|Youth delegates Ibrahim Adamu of Nigeria and Chinchu George of India speak with Cherie Blair at the meeting of the Global Task Force on Water and Sanitation.|
NEW YORK, USA, 22 January 2007 – Cherie Blair met youth delegates from India and Nigeria at UNICEF headquarters today to help start a global initiative to ensure that children everywhere have access to safe water and sanitation.
“More than 400 million children, it is estimated, live without access to a safe drinking source,” said Ms. Blair, an eminent barrister and the wife of British Prime Minister Tony Blair, attending the meeting of the Global Task Force on Water and Sanitation.
“Over twice as many [children] lack improved sanitation facilities, and the price they pay for that is huge because we all know we cannot survive without water,” she told the packed meeting at UNICEF House.
Along with Mrs. Blair, participants at the first working meeting of the Global Task Force included government officials from Malawi, China, Britain, Uganda, Viet Nam, the United States and Japan, as well as representatives from the private sector, non-governmental organizations and United Nations agencies.
|A girl drinks water from a tap at Ayesha Girls College, a makeshift camp for people displaced by the conflict in Sri Lanka.|
Youth delegates participate
Emphasizing a broad, multi-sector approach to tackling issues of safe water and sanitation, the task force includes specialists in health and education, as well as youth delegates. Representing the world’s children at today’s meeting were Chinchu George from India and Ibrahim Adamu from Nigeria, both 16.
Chinchu, a member of the Children’s Parliament in Kerala State, was instrumental in setting up a rainwater harvesting system at her school, a solution that is now spreading to neighbouring communities.
“During the summers, a water scarcity problem in our school led to urinary tract infections because girls didn’t want to use the toilets. But after implementing a rainwater harvesting system we were able to get rid of the foul smells and the infections – so now children are happy to come to school,” she said in an interview.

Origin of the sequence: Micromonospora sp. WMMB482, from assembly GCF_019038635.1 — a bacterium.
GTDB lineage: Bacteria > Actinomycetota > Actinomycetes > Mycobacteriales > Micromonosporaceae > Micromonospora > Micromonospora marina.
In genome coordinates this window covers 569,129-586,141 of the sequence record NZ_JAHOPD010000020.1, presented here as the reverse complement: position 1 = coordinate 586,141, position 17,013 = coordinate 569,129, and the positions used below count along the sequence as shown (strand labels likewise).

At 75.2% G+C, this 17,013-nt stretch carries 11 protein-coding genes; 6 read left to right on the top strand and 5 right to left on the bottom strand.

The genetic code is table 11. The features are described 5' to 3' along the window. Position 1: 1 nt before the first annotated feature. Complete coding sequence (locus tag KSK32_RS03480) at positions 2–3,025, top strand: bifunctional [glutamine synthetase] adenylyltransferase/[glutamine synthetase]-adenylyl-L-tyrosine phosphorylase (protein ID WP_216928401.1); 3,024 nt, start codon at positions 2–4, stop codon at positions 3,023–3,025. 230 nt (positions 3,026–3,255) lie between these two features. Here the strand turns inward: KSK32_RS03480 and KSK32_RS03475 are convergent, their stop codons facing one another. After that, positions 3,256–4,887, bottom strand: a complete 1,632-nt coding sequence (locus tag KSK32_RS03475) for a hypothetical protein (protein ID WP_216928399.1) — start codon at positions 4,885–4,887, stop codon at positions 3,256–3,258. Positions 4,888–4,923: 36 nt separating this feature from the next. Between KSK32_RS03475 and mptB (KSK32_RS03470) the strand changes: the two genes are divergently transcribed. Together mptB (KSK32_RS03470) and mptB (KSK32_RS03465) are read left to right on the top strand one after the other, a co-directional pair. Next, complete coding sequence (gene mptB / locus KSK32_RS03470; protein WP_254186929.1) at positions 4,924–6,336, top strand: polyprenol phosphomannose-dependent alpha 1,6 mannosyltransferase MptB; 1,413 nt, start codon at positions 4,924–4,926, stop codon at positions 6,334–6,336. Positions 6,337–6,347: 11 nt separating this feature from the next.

“One of the misconceptions is that having access to clean water is actually a privilege, but it is high time that we started recognizing it as a right of every child to have clean water,” added Ibrahim, who serves as the Senate President of the Nigerian Children’s Parliament and took part in the Children’s World Water Forum in Mexico in March 2006.
Water and sanitation goals
Every year, unsafe water and lack of basic sanitation contribute to the deaths of more than 1.5 million children under the age of five from diarrhoea. Hundreds of millions more are held back by water-borne illnesses that sap their strength and undermine their ability to learn.
There are still some 425 million children under the age of 18 who do not have access to an improved water supply and over 980 million who lack access to adequate sanitation.
Reaching the Millennium Development Goal target – to halve the proportion of people without sustainable access to safe drinking water and sanitation by 2015 – depends on better access for children, the meeting participants heard.
To help governments achieve the target for water supply and sanitation, UNICEF focuses on rural areas, where the vast majority of people without these necessities live. Partnerships between governments, NGOs, the private sector and communities themselves are key to providing more poor households with access to safe drinking water and basic sanitation.